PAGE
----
Growing up below the poverty line, Melissa Mowbray-D’Arbela, the founder of Filligent Technologies, learned to be resourceful at an early age.

Raised by a single mother of four, Melissa started her own business creating hand-made greeting cards at age 12. “Early on, I learned a lot about self-sufficiency and the importance of being empowered and empowering others,” Melissa told The Story Exchange.

She went on to become a lawyer on Wall Street and later an investment banker before starting Maven International, which she describes as an ethical investment fund.

Today, Melissa runs Filligent Technologies, a cutting-edge biotech firm based on ethical principles and disruptive ideas.

“I wanted to run a company that was based on ethical and business elements — the way that you treat your employees, the way that you do your corporate governance — the way that you treat your shareholders, how you treat the environment,” she said.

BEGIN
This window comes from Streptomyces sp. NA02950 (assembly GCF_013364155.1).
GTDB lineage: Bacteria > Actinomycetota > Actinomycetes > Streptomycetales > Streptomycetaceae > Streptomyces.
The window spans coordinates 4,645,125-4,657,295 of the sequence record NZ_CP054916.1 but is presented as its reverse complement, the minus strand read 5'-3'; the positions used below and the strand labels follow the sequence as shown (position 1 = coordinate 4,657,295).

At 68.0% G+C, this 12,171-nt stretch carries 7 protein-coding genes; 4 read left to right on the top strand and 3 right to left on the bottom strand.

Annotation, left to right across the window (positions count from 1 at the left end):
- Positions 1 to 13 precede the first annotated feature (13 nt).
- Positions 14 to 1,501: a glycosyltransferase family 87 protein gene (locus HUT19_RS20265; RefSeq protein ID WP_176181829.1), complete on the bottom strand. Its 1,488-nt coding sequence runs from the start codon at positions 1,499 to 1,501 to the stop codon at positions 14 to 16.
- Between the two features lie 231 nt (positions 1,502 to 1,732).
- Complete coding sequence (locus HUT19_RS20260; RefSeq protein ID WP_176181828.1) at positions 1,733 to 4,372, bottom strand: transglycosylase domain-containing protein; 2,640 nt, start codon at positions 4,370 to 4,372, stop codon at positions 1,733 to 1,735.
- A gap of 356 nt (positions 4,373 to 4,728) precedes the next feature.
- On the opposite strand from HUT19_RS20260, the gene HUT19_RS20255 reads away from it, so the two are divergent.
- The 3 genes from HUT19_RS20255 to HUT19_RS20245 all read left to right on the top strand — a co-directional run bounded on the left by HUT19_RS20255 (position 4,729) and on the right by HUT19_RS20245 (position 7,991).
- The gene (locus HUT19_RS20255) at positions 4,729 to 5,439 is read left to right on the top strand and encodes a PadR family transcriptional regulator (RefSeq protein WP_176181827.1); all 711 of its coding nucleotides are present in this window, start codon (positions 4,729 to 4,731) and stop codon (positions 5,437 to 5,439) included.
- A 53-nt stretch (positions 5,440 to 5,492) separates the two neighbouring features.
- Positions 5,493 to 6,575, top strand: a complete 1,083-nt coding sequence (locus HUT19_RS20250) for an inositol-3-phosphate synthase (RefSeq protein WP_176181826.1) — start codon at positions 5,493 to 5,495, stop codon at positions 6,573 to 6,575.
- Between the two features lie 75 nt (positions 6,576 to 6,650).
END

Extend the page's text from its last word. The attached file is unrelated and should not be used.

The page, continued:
One of the company’s main products is the bio-mask — an anti-infection face mask designed along “intelligent-filtration” principles — that has been used in the aftermath of major disasters, such as the earthquakes in Haiti and Japan, as well as in HIV hospices. Her bio-masks are now available at Walgreens co-branded with Curad.

“The idea is that high technology shouldn’t have to be exclusive to high end customers,” Melissa told The Story Exchange. Filligent donates many masks for disaster relief, she adds.

Melissa says to succeed as a woman in male-dominated industries — and she’s worked in a lot of them, architecture, law, corporate finance, investment banking, private equity and now science — you have to be meticulous and strategic.

“I’m sort of like the terminator in that movie that just keeps getting up and going, and going. And yes he does get killed in the end but I’m not focusing on that.”

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This post first appeared on The Huffington Post